After graduation, after a divorce, after an election
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Judaism is very concerned with the natural rhythms of things . . . like crying children, and the pulse of family life. It insists on family life, and is very cautious of the ascetic or celibate life — which may be an important route, but it’s not real.
Now leo says that of course we will get together again. He calls me on the telephone from seven-eleven parking lots long-distance and says that he loves me and he sends me a hundred dollars a month to keep his name on the mailbox, he in fact spends great parts of his poet-in-the-schools money to drive from galveston to dallas for weekends of love-making and whispered reassurances and barbequed chicken crowded around the little kitchen table with me and the three kids like he is simply a commuting husband and this family is really his.
We try to curtail “helper’s disease” as best we can. It seems to be rampant in our society: there’s a problem out there, I must do something about it, I have to go help. We’re not necessarily motivated by the best intentions. Sometimes we act out of our fear or guilt instead of a real desire to serve.
The first time I saw Rufus was in 1967 when she was just a puppy. She was actually just a dark waggle on the end of a leash in the hands of my friend Jerry. He and his new girlfriend, Dolores, were walking Rufus, their new pal, around the quad at Wake Forest. I don’t remember how they acquired Rufus but it had something to do with getting stoned.
The first noise was hardly audible, like the whimper of a child so hurt that the wounds had to speak, a primal crying that went far deeper than language. The hurt had lost all anger and selfishness; it spoke only of its existence, incapable of any control, gurgling its rawness.
Sammy Davis, Jr. says: “All men are created bland.” And I would add: “But they can, and usually do, get even blander.” Case in point (never thought I’d see the day): Me. At the end of my second year in California, I watch with fascinated horror as I become nicer and nicer, more polite, more congenial, more well-adjusted.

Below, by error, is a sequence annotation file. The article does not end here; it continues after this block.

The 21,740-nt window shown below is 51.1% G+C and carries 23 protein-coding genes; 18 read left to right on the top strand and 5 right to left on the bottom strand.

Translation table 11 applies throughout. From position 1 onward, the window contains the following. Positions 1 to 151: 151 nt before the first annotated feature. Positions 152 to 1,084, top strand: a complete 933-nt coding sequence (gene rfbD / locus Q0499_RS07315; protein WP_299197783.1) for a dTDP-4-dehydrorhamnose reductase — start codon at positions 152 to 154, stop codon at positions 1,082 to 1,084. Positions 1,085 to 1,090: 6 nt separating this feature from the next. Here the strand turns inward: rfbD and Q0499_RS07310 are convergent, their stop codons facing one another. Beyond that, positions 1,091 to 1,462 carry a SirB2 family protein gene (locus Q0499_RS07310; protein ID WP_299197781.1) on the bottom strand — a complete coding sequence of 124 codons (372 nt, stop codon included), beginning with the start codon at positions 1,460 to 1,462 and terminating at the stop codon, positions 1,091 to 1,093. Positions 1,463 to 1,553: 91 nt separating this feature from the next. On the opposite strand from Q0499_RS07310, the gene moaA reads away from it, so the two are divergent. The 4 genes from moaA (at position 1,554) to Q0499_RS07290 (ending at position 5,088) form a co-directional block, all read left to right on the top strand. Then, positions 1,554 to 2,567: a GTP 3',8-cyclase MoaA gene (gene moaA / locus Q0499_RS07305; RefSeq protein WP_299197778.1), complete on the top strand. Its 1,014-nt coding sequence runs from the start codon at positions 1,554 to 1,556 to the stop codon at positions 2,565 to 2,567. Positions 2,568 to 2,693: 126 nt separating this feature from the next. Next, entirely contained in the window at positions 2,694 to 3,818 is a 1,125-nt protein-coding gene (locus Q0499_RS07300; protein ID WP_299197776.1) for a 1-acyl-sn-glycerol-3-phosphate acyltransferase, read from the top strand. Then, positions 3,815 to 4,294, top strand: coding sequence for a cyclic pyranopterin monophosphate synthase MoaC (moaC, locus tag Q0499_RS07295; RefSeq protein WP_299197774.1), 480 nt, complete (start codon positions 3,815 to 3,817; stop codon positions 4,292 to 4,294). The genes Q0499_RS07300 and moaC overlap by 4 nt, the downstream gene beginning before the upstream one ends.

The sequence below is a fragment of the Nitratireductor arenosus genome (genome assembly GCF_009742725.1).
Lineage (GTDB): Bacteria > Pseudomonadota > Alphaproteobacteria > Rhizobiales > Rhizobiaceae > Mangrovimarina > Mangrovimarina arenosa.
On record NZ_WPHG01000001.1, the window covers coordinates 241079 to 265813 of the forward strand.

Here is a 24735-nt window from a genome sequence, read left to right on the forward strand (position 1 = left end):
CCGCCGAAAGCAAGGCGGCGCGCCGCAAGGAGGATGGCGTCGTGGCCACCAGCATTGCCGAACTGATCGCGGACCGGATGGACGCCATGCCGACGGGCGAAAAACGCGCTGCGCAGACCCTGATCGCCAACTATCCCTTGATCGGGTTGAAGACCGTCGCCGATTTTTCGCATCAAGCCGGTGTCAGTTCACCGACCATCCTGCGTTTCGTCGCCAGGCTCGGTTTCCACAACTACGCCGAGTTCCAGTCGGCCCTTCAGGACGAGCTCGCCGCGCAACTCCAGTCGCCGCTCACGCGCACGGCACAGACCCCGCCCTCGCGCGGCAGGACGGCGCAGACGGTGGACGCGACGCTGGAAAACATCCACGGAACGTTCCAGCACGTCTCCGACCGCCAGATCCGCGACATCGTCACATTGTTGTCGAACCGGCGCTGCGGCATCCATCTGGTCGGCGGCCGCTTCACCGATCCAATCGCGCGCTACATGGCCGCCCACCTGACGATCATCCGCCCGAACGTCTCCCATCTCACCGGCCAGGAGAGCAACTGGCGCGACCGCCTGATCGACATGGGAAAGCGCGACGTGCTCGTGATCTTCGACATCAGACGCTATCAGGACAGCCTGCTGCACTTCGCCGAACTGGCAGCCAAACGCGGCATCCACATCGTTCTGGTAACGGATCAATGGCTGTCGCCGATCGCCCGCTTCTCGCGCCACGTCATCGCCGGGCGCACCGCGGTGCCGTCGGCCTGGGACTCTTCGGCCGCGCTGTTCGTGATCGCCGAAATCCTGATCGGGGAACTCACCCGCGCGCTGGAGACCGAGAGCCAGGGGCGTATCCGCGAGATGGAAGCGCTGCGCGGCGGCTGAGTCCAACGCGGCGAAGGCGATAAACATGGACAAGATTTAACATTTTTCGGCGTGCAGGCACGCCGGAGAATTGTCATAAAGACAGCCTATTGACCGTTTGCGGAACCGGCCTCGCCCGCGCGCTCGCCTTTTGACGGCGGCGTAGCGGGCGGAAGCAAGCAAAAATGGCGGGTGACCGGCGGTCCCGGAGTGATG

What we’ve really come to see is that healing is not limited to the body. The body may live or die, but the healing we took birth for occurs in the heart; if that quality of heart is not there, no matter what happens to the body, healing is absent.
When I noticed courses on Eastern religion being offered around town by Jehangir Chubb, a retired professor of philosophy from the University of Bombay in India, I was intrigued. Was he another dry intellectual or a genuine teacher, with something to say to us all?
They had to wait a long time for the harvest to begin. Gerard talked to Kate of nothing else for weeks. He imagined the two of them working their way across Canada, then down the West Coast of the U.S., picking fruit and living like gypsies.
Robert Bly takes us down to the valley, and gets down with us in the dirt, and shows us this is where it starts —here in flesh, here in grief, here in memories we deny. His arms wave like big branches, as he tells us to face the dark in ourselves. His language runs like water over the dry bed, whether he’s talking about what it means to be a man or a woman, or acknowledging the pain of childhood, or warning against the siren call of Eastern mysticism. Full of eloquence and extraordinary energy, Bly is one of the most respected and widely read poets of the age, as fully human as anyone I’ve met.